State.m

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Generates states from their human-readable descriptions. In Liouville space formalisms, a state vector is produced. In Hilbert space formalisms, a density matrix is produced. Syntax:

    rho=state(spin_system,states,spins,method)

The function supports two types of calls:

1. If the state description is given as a character string and spins are named by a character string, for example

    rho=state(spin_system,'Lz','13C');

then the function returns the sum of the corresponding single-spin states on all spins with that name. In the example above, the sum of Lz states on all carbons in the system will be returned:

[math]\hat{\rho }=\hat{L}_{\text{Z}}^{\left( 1 \right)}+\hat{L}_{\text{Z}}^{\left( 2 \right)}+\hat{L}_{\text{Z}}^{\left( 3 \right)}+...[/math]

Valid labels for states in this type of call are

    'E', 'Lz', 'L+', 'L-', 'Tl,m'

the latter case specifies an irreducible spherical tensor operator [math]{{{\hat{T}}}_{l,m}}[/math]. Valid labels for spins are standard isotope names as well as

    'nuclei', 'electrons', 'all'

2. If the state description is given as a cell array of strings and spins are named by a cell array of numbers, for example

    rho=state(spin_system,{'Lz','L+'},{1,2});

then a product state is is returned. In the example above, the function would return the followinsg state:

[math]\hat{\rho }=\hat{L}_{\text{Z}}^{\left( 1 \right)}\otimes \hat{L}_{+}^{\left( 2 \right)}[/math]

Valid labels for states in the cell array are the same as in the previous case.

In situations where the norm of the requested state vector is inconsequential, the method parameter may be specified. Setting method to 'cheap' triggers a very fast state vector generation procedure with the caveat that the norm of the resulting state vector is not guaranteed to be consistent with other state vectors. This switch is only applicable to the spherical tensor basis set.

Methods

The fourth argument provides a finer control over the generation of the state vector or state matrix. The following possibilities exist in sphten-liouv formalism:

    'cheap'  - the state vector is generated without
               normalisation. For very large spin sys-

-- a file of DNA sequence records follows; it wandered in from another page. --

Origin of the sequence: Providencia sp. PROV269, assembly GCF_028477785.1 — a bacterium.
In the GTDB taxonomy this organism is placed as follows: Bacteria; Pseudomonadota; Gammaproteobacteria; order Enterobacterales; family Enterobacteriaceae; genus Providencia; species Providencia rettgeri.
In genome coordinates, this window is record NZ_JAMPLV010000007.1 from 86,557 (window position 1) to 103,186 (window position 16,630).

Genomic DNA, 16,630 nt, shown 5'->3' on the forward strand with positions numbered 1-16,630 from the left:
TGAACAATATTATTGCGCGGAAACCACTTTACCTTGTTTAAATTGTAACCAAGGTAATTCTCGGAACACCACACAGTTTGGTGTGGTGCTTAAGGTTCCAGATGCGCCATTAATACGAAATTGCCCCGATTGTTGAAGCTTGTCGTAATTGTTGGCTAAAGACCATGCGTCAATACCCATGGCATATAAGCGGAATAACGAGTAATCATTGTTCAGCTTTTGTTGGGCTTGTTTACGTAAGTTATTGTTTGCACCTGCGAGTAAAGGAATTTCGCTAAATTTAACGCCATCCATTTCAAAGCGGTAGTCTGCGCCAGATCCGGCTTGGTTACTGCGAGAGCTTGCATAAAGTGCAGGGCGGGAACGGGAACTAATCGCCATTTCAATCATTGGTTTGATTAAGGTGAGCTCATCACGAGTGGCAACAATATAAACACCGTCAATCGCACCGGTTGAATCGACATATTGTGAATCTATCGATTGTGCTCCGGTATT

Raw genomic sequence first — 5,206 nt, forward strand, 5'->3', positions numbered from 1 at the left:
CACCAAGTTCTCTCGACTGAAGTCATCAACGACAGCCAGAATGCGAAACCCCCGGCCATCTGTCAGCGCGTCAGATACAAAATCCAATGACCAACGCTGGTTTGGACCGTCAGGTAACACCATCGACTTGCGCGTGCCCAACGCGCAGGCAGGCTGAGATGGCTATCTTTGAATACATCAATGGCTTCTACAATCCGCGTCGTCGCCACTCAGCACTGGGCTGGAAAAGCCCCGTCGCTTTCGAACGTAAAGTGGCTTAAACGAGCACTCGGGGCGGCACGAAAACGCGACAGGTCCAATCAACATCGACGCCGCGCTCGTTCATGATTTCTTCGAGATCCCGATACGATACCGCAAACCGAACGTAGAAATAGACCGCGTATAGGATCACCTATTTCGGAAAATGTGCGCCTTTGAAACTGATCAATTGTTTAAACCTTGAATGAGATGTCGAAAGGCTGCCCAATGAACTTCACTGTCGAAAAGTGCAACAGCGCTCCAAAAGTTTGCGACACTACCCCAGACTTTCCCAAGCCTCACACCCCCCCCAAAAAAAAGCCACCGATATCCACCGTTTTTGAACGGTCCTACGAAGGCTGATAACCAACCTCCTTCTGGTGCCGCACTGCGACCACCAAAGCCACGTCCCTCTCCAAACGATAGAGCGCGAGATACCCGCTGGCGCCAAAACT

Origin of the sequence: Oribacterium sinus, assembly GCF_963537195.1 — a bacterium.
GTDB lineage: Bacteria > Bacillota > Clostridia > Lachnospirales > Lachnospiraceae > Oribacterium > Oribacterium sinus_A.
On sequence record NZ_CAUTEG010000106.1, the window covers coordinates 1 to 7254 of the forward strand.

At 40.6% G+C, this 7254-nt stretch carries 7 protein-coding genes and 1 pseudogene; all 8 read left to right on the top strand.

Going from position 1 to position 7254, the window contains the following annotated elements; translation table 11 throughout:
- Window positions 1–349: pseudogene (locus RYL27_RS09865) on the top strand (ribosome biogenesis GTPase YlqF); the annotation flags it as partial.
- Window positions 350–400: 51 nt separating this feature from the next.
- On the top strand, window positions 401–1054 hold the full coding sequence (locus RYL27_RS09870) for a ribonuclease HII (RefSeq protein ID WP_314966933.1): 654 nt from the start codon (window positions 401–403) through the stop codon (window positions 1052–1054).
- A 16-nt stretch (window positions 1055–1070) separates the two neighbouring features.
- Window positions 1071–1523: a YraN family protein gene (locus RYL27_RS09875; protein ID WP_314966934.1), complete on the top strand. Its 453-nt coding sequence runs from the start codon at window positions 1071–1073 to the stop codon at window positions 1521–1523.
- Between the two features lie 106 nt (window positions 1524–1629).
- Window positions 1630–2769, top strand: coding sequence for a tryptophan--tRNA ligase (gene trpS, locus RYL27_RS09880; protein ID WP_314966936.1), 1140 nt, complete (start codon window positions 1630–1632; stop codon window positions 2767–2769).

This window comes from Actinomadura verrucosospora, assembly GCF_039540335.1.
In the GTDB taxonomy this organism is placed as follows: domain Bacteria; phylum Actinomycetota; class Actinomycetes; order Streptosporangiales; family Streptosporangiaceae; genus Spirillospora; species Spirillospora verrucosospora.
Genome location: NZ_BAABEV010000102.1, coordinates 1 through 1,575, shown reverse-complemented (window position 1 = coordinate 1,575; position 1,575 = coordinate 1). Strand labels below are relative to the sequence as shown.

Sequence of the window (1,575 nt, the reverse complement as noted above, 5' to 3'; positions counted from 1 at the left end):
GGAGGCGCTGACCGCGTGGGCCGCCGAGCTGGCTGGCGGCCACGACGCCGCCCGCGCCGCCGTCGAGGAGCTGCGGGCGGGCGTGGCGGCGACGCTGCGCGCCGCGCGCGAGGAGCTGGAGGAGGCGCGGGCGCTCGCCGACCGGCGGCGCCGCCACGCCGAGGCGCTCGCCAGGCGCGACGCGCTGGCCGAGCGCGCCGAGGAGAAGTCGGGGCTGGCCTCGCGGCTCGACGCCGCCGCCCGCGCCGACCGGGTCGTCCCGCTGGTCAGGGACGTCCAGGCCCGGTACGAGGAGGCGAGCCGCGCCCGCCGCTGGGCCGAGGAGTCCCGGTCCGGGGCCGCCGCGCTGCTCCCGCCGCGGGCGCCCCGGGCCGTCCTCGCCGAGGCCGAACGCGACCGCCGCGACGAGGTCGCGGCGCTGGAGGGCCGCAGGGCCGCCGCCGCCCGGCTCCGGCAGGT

tens this is much faster

    'exact'  - exact state vector with correct normalisation

    'chem'   - the exact state vector weighted with the 
               concentrations specified in inter.chem.concs
               field under chemical kinetics parameters

Examples

1. L+ state on spin 3

    rho=state(spin_system,{'L+'},{3});

An operator will be generated in Hilbert space and a state vector in Liouville space.

2. A sum of Lx states on all 15N spins in the system

    rho=(state(spin_system,'L+','15N')+state(spin_system,'L-','15N'))/2;

An operator will be generated in Hilbert space and a state vector in Liouville space.

3. AxBx state between spin 2 and spin 5

Both components are Cartesian and must therefore be translated into the convention above:

[math]\begin{matrix} {{{\hat{A}}}_{\text{X}}}=\frac{{{{\hat{A}}}_{+}}+{{{\hat{A}}}_{-}}}{2};\text{ }{{{\hat{B}}}_{\text{X}}}=\frac{{{{\hat{B}}}_{+}}+{{{\hat{B}}}_{-}}}{2} \\ {{{\hat{A}}}_{\text{X}}}{{{\hat{B}}}_{\text{X}}}=\frac{1}{4}\left( {{{\hat{A}}}_{\text{+}}}{{{\hat{B}}}_{+}}+{{{\hat{A}}}_{+}}{{{\hat{B}}}_{-}}+{{{\hat{A}}}_{-}}{{{\hat{B}}}_{+}}+{{{\hat{A}}}_{-}}{{{\hat{B}}}_{-}} \right) \\ \end{matrix}[/math]

The Spinach code would therefore be:

    AxBx=(state(spin_system,{'L+','L+'},{2,5})+...
          state(spin_system,{'L+','L-'},{2,5})+...
          state(spin_system,{'L-','L+'},{2,5})+...
          state(spin_system,{'L-','L-'},{2,5}))/4;

An operator will be generated in Hilbert space and a state vector in Liouville space.

See also

unit_state.m, unit_oper.m, mprealloc.m, singlet.m, equilibrium.m, operator.m


Version 1.9, authors: Ilya Kuprov, Luke Edwards, Dmitry Savostyanov